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Labor Day Weekend 2009


  The Labor Day weekend weather was looking to be quite nice and started with a warm sunny day.I rode to the RR station and Water St. to see if I could witness the very last section of decking for the Walkway, being placed. I had been there on Thursday and saw the last sections being placed. It would seem I had missed the very last section of decking being placed by mere minutes.  (see Walkway OTH report blog entry)  I had ridden UP along the now, almost completed, Walkway to the east entrance off Parker Ave. After watching the big crane being moved to the weekend “parking spot” over Washington. Ave., I rode to Morgan Lake, the northern terminus of the Dutchess Rail Trail. I rode to Overocker Rd. and then to the Arlington Library, in the town of Poughkeepsie.


  A toasty ,low humidity, Colorado-like day with daytime temps in the mid-80’s.On this unoficial end of Summer weekend, it was very summer-like.
I could not let the summer end without a visit to Rita’s, in the town of Hyde Park on SR 9G, for a soft serve ice cream cone. There are several places along SR 9G one could get ice cream including the afore mentioned Rita’s. I would document the ride along SR 9G and CR 41 to US rt. 9 – Atlantic Coast Route – BR9 for an alternate US rt. 9 bypass between Marist college and the north end of Hyde Park (village) from the east access, in the city of Poughkeepsie, of the Walkway-OTH. I arrived at my first destination, for the day, Rita’s. (4.7 mi. – see below for more detail)

  I continued north on SR 9G to East Park in the town of Hyde Park and then along a winding county road to US rt. 9 and the village of Hyde Park. I would turn left on US rt. 9 et al. to my second destination, the FDR home National Historic Site.

  After a riding – walking tour of the grounds, and the Henry Wallace visitor center, I would ride home via BR9 / Atlantic Coast Route south (US rt. 9)
 and a route within the city of Poughkeepsie.

US route 9 alternate route via SR 9G – NB

START:Walkway OTH east acces Parker Ave. (SR 9G) city of Poughkeepsie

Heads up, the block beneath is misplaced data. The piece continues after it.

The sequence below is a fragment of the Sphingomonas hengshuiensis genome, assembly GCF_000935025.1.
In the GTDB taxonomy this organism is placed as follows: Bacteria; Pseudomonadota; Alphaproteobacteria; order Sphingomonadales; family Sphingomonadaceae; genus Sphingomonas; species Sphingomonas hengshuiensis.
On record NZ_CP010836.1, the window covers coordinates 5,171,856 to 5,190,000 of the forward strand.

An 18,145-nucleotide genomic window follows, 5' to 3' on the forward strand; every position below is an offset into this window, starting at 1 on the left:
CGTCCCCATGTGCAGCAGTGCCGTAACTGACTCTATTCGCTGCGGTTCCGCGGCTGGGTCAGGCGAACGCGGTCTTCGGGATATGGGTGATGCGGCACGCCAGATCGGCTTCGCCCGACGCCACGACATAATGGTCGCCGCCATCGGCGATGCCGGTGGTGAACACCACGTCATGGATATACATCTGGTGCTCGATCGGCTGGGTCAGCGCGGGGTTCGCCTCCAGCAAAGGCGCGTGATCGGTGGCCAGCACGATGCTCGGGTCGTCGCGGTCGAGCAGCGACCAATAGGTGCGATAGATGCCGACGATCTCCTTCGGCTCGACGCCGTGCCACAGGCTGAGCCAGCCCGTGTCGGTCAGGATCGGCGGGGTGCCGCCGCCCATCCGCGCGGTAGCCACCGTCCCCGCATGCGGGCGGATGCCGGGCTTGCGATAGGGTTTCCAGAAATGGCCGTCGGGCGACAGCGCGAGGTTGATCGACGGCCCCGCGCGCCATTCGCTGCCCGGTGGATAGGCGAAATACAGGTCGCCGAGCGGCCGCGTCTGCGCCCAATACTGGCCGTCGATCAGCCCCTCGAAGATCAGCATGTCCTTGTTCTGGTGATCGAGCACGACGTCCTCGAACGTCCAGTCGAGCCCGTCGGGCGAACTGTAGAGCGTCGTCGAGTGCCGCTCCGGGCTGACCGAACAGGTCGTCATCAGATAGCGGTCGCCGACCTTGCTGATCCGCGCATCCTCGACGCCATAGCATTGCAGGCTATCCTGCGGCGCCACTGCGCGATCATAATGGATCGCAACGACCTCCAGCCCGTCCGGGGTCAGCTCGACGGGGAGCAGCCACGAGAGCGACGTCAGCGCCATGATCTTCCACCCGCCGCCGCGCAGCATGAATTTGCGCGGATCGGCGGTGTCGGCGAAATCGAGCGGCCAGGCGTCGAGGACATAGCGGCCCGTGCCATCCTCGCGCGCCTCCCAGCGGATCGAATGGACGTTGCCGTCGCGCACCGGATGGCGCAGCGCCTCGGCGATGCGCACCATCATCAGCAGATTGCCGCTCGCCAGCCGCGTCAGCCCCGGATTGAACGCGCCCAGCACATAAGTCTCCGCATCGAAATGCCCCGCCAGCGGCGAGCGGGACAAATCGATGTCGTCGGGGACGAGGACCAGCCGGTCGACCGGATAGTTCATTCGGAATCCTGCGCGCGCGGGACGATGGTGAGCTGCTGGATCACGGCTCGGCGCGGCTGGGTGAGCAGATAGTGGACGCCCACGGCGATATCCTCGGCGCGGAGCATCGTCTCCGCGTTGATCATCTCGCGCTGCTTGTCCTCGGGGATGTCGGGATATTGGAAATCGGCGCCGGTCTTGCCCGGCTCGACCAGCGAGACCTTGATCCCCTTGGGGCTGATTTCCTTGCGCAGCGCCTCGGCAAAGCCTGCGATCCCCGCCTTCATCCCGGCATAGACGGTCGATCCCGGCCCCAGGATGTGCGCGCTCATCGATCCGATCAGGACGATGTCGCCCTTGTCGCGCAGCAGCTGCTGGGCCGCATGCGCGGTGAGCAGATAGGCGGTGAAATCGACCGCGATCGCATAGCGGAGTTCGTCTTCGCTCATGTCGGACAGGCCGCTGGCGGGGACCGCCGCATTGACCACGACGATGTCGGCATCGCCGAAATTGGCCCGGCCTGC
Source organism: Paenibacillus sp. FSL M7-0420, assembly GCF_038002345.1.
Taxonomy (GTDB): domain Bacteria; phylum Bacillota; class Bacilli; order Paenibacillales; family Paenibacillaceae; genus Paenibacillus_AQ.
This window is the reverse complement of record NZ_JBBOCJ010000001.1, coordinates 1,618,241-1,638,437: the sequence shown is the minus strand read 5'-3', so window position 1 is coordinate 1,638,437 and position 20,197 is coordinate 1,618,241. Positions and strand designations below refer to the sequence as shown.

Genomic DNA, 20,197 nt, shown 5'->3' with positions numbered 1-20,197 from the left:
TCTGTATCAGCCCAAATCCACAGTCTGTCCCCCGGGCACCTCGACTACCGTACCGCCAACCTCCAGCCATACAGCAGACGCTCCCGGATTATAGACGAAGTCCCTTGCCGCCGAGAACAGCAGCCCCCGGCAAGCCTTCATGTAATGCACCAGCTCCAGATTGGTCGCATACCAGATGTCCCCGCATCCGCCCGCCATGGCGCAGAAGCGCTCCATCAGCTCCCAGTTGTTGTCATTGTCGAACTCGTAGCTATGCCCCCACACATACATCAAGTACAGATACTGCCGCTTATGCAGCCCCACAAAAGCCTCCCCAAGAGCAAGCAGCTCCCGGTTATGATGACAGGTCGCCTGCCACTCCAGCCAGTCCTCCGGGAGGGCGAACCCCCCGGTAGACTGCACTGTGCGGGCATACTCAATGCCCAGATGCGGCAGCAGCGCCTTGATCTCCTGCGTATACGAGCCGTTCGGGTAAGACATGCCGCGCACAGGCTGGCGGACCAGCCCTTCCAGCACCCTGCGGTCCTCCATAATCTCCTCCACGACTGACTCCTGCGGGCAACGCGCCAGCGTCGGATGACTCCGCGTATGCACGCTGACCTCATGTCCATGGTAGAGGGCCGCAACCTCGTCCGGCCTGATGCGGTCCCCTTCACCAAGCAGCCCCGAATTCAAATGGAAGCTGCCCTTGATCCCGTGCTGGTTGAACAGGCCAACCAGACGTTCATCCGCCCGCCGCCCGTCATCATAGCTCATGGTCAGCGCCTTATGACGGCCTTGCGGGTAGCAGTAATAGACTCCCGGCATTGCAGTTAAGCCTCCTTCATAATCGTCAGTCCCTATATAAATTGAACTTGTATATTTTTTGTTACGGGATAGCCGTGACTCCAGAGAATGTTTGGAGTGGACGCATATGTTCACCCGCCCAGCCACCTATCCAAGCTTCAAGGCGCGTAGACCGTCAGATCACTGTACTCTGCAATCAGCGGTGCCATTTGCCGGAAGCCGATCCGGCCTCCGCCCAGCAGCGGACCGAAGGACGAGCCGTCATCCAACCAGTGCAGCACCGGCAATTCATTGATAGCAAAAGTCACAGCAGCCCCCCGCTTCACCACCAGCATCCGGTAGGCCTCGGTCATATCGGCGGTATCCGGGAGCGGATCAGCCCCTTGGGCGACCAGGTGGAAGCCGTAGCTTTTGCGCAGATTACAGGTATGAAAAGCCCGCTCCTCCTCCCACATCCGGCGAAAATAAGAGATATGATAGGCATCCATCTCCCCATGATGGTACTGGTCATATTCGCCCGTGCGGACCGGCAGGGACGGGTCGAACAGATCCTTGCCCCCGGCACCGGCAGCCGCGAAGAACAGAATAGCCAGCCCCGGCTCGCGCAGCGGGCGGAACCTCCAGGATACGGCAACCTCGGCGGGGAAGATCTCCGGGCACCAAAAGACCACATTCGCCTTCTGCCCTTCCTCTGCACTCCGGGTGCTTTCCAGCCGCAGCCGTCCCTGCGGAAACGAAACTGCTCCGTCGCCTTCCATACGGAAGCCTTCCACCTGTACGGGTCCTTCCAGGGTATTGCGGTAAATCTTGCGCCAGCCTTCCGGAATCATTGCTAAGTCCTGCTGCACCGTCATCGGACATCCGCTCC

0.0 L Parker Ave SR 9G    

.3 CROSS Hamilton Ave.  begin up hill 8% max grade  

.4 CROSS Clinton Ave.  .6 } town of Poughkeepsie – top of hill improved shoulder  CAUTION! inadequate width in sections 

 1.2 } FOOD Raymond’s dinner  2.1 Cottage St. HRPC at TCL 

CAUTION! right turn only lane – must move over one lane to continue north

 2.2 } town of Hyde Park

 2.3 } FOOD Sunoco food mart

 3.6 CR 40A

 4.2 } ER Val Kill NHS

 4.5 } ICE CREAM Inside Scoop on SB side – sit down inside ice cream shoppe

  } FOOD deli – just after above K&D Deli and just before below

 4.7 } ICE CREAM Rita’s on NB side at Haviland Rd. intersection – north side of TCL – al fresco roadside stand type


  } FOOD Krouser’s market (chain) convenience store on NB side – just before Stewart’s

  CAUTION! must get in left lane for below turn

 6.2 L CR41 Crum Elbow Rd. at TCL

  } FOOD ICE CREAM Stewart’s (chain) convenience store

  CAUTION! winding road narrow in sections

  follow to village of Hyde Park

 7.5 US rt. 9 – Atlantic Coast Route – NY BR9


Poughkeepsie Newman and the windmill of the lost village …

  When I had ridden to the Franny Reese Preserve back in July, for a second visit, the entrance on Mack Rd. had been cleared and there was now a gravel road going into the preserve. There was also a chain across the entrance, a trail closed sign, and a small buldozer on the other side of the chain. Construction had obviously begun, as per the master plan map  I had found on the Scenic Hudson site, to make the preserve into a fully developed park.The trail closed sign had indicated that work would be completed August 30 2009. I had planed on returning over the Labor Day weekend.

  When I arived on Sunday, this Labor Day weekend,I was quite surprised to find the preserve still closed.The chain was still across the entrance.
 The small buldozer that was there in July was gone. I had seen a parked car at the entrance.Undaunted by the construction area signs,the trail closed sign, and determined to find that windmill,I went around the chain to enter the preserve. I saw some people walking out, most likely the ones from that parked car. I followed the gravel road to the area where the new parking lot, kiosk, and bathrooms are suposed to be as per the master plan. There was only rudimentry clearing for the parking lot.There was no heavy equipment and there was no foundation for the bathrooms. I continued deeper into the preserve along the old Lewisburgh Road, which is one of the road-trails of the preserve. With the relatively dry weather the past several weeks, the trails were dry and I would not be in amphibious terrain bicycle mode this time. I emerged at the trails intersection, in the clearing under the power lines. There were 2 new log posts but no new signs or markers. It would seem very little additional work had been done since July.